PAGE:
Rabbi Rebecca Alpert
Seeking Peace in Time of WarA Talk by Rabbi Rebecca Alpert
as Part of a Prayer Service at the Liberty Bell in Philadelphia,
Erev Yom Kippur, 5761
First I want to share with you a poem by Yehuda Amichai, one of Israel's great poets:
I, may I rest in peaceI, who am still living, say,
May I have peace in the rest of my life.
I want peace right now while I'm still alive.
I don't want to wait like that pious man who wished for one leg
Of the golden chair of Paradise, I want a four-legged chair
Right here, a plain wooden chair. I want the rest of my peace now.
I have lived out my life in wars of every kind: battles without
And within, close combat, face-to-face, the faces alway
My own, my lover-face, my enemy-face.
Wars with the old weaponssticks and stones, blunt axe, words,
dull ripping knife, love and hate,
and wars with newfangled weaponsmachine gun, missile,
words, land mines exploding, love and hate.
I don't want to fulfill my parents' prophecy that life is war.
I want peace with all my body and all my soul.
Rest me in peace.
Yehuda Amichai, poet of Israel, died last month before his dream could be fulfilled, before the nightmare of the latest round of words and sticks and stones and guns and too much hate.
And on this Yom Kippur we will remember him, and all those Palestinians who died in the current episode of violent conflict, in our memorial prayers. Amichai's words arouse us to pray for peace, and that is why we gather here on the eve of Yom Kippur, the holiest day of the Jewish calendar, to call attention to our need to say those prayers for peace tonight and tomorrow. And our prayers for peace are vital. And our prayers for peace are not enough by themselves. They must come with prayers of atonement:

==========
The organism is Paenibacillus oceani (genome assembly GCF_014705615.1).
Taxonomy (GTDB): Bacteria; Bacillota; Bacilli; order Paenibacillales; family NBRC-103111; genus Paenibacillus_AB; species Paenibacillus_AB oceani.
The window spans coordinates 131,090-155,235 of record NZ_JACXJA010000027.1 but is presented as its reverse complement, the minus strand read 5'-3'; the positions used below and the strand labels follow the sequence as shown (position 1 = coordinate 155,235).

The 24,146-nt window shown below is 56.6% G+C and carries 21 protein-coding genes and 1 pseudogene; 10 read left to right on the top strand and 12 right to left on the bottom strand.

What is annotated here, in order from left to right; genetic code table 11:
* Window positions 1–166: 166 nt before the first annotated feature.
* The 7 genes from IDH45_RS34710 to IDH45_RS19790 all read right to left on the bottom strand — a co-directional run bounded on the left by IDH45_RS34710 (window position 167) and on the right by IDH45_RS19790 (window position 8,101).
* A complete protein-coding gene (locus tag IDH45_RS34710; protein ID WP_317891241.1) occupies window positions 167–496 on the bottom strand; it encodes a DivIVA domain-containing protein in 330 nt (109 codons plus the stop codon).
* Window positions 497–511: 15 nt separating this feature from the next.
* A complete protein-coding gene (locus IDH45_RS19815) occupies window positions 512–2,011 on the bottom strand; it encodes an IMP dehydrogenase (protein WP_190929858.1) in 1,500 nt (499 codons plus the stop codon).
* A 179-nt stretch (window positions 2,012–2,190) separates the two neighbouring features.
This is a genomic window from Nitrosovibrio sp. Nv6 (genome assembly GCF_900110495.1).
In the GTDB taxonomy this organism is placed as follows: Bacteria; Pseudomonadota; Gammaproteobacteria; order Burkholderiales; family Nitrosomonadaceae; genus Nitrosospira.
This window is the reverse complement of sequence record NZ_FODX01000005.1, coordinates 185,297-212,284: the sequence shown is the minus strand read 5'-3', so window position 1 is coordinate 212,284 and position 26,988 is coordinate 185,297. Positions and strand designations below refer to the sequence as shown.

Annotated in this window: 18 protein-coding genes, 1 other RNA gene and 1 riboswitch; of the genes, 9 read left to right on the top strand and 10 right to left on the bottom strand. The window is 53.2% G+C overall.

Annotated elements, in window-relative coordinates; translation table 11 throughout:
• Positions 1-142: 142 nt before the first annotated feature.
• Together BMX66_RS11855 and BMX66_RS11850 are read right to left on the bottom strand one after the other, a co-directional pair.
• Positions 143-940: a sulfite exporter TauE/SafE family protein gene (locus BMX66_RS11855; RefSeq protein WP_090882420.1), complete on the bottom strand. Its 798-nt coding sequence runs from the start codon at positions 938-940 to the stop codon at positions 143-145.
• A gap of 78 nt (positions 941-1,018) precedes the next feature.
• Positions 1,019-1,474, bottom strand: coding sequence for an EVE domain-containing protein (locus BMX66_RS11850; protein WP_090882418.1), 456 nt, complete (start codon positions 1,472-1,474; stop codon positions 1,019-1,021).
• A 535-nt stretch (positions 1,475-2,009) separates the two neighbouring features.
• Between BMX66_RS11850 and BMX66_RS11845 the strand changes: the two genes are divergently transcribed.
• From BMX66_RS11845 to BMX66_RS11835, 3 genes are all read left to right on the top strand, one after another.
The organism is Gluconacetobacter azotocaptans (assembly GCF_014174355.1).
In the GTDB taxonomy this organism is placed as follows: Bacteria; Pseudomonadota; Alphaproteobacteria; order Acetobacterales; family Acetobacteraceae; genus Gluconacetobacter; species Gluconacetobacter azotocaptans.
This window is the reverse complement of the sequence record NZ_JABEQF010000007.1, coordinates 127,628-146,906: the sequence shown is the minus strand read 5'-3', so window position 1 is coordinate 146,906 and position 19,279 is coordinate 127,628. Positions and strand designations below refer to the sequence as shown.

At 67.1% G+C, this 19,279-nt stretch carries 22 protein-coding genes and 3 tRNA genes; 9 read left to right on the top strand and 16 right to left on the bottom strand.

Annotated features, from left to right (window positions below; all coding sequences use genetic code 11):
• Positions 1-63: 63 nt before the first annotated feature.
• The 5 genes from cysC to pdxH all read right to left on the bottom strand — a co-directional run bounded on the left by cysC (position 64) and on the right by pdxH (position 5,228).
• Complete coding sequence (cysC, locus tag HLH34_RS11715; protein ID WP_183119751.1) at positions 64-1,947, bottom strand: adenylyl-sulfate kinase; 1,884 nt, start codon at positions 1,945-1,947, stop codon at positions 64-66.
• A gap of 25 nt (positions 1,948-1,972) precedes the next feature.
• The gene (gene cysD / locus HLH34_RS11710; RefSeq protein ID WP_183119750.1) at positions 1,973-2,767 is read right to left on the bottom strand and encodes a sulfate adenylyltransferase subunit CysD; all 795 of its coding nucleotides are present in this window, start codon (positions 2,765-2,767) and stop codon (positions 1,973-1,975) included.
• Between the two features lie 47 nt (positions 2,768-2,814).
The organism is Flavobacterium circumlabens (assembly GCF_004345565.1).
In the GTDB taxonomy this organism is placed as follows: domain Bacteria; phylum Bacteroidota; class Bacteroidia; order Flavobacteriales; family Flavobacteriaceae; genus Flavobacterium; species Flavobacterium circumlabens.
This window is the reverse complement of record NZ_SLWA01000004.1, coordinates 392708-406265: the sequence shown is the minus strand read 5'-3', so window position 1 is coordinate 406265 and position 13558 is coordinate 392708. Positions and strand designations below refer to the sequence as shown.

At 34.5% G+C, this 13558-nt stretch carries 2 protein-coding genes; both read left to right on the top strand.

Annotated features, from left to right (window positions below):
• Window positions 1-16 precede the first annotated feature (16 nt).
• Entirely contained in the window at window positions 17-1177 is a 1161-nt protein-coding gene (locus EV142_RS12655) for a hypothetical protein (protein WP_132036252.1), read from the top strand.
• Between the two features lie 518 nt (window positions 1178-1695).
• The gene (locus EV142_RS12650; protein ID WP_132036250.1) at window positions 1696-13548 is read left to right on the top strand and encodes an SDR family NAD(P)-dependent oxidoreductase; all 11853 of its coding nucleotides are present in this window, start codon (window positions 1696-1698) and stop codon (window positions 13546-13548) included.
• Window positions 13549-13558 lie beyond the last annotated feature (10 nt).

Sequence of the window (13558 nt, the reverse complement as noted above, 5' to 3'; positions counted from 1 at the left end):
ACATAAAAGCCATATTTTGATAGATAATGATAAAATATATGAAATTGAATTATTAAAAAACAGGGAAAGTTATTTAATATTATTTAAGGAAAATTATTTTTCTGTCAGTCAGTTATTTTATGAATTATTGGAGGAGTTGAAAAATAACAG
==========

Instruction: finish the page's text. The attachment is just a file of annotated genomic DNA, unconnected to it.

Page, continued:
To acknowledge the wrongs we have committed against the Palestinian people:
failing to admit our culpability for expelling Palestinians from our newly formed state in 1948;
confining them in refugee camps,
denying their descendents access to travel,
imposing heavy taxes upon them,
imprisoning those who protested under harshest conditions, including torture,
building Jewish settlements in the midst of lands we promised to give back,
destroying Palestinian homes, cutting off access to Muslim holy sites in Jerusalem,
insisting on maintaining sovereignty over these sites at all costs,
denying, even to ourselves, that we have real power today, and we are reaping now in violence what we have sowed in arrogance.
The Palestinians also bear heavy moral responsibility for this conflict and for the current escalation. But they must make their own atonement in their own way and in the spirit of Yom Kippur it is not for us to enumerate their wrongs against us.
And after our prayers of mourning and atonement, and our prayers for peace are concluded, one task remains. We must demand that the violence end on both sides, and that Barak and Arafat return to the negotiating table, and make an agreement based on Israelis' and Palestinians' rights to co-exist with security and self-determination, an agreement that is fair and just, that will fulfill Amichai's dream that we may all rest in peace while we are still alive.